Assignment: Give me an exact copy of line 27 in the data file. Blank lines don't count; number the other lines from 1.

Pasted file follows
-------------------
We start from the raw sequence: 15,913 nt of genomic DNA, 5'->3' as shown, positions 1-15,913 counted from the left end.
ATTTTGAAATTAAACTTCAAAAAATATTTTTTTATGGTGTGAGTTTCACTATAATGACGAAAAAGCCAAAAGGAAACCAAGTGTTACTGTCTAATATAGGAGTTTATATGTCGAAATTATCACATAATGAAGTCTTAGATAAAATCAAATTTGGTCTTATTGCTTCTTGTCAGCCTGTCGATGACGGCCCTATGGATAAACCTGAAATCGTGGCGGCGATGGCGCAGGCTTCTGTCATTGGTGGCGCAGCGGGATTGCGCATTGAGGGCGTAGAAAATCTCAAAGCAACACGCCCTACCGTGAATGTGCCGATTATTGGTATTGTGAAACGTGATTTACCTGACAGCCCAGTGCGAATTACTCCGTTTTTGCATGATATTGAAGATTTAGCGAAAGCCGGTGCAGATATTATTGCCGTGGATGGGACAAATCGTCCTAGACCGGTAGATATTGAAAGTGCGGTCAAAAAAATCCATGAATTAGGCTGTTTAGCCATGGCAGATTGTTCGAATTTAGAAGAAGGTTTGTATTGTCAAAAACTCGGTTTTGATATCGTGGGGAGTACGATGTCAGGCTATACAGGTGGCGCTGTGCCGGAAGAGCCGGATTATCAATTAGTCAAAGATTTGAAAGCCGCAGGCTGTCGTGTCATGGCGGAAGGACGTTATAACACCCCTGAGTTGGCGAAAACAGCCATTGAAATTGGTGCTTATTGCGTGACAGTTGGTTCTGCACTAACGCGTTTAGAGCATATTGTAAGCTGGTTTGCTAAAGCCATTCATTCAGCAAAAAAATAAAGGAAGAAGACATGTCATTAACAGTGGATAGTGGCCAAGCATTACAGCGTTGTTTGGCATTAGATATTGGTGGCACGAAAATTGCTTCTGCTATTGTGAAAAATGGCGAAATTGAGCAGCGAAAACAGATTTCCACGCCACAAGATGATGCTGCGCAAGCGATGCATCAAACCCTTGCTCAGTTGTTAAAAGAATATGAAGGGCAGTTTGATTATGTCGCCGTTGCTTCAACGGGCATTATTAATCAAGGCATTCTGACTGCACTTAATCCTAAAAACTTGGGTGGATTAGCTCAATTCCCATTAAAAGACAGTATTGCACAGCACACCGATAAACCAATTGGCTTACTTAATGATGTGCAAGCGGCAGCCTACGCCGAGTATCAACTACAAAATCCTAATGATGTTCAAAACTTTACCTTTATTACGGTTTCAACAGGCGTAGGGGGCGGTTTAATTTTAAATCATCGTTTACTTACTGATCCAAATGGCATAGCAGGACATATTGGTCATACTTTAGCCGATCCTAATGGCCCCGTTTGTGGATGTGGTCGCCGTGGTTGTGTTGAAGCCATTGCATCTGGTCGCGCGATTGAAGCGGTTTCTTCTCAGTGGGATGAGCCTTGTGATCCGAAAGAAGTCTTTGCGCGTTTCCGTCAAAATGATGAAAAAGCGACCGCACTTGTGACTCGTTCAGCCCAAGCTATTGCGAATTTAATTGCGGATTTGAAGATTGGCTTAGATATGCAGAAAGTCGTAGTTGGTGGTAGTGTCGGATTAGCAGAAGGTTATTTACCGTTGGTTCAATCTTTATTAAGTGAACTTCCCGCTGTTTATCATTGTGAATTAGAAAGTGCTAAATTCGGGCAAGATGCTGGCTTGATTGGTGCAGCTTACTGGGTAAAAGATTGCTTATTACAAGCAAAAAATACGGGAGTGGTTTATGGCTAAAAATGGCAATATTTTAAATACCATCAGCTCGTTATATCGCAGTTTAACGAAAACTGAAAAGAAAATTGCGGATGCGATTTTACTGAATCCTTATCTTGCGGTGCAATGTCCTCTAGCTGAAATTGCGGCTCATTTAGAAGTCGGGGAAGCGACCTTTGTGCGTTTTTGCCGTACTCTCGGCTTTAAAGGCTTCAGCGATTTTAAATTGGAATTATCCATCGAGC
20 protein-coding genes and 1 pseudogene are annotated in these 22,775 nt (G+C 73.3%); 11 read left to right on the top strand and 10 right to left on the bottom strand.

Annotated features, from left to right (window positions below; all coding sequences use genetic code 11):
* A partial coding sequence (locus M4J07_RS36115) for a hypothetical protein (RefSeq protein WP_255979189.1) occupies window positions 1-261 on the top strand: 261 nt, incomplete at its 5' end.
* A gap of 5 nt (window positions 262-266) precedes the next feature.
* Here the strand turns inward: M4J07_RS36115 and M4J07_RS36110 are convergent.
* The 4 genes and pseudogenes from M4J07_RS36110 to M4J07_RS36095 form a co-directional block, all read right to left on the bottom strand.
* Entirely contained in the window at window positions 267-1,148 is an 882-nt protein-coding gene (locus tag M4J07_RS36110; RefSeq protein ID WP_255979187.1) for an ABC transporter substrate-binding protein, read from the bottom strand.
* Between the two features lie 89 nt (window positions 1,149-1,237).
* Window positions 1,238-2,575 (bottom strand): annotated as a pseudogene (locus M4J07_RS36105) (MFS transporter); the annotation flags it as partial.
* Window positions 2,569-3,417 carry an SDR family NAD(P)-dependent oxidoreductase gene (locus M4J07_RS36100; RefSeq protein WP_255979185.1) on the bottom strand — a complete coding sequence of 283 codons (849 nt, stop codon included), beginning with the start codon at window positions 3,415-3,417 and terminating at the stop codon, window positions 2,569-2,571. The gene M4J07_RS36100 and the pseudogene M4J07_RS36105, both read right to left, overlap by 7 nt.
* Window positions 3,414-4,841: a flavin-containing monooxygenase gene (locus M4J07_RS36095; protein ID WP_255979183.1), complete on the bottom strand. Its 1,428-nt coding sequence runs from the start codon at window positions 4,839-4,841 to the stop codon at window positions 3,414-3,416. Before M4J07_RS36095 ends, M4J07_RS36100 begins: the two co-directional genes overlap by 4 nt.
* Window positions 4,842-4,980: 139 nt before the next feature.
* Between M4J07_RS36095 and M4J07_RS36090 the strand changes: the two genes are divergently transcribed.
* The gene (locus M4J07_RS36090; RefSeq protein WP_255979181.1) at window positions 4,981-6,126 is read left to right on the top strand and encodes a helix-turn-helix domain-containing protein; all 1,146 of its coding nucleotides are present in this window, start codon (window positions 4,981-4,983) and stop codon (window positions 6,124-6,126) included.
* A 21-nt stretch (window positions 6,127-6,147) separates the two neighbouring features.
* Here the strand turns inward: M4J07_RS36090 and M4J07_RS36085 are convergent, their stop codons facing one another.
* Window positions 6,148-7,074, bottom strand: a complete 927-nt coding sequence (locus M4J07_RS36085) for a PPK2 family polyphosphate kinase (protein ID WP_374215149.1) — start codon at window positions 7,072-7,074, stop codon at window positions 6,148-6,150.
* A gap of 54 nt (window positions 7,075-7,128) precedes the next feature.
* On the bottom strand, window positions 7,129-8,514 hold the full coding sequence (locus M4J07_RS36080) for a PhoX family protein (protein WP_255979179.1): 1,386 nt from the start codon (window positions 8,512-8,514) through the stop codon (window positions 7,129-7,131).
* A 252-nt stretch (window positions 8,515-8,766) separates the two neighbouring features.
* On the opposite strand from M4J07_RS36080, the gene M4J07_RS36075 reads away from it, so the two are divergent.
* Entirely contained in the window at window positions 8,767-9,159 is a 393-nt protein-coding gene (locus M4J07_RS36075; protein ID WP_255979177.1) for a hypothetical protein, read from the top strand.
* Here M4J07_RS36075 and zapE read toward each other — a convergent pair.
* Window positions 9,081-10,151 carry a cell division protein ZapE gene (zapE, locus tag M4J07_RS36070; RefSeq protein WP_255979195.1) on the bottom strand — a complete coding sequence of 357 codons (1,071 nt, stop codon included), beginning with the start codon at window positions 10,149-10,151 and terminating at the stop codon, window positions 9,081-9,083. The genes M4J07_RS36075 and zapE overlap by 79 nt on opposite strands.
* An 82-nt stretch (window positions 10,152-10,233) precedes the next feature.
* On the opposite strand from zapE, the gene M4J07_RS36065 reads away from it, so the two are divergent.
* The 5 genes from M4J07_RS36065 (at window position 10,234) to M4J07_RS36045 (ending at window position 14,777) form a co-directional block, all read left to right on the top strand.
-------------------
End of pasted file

* An 82-nt stretch (window positions 10,152-10,233) precedes the next feature.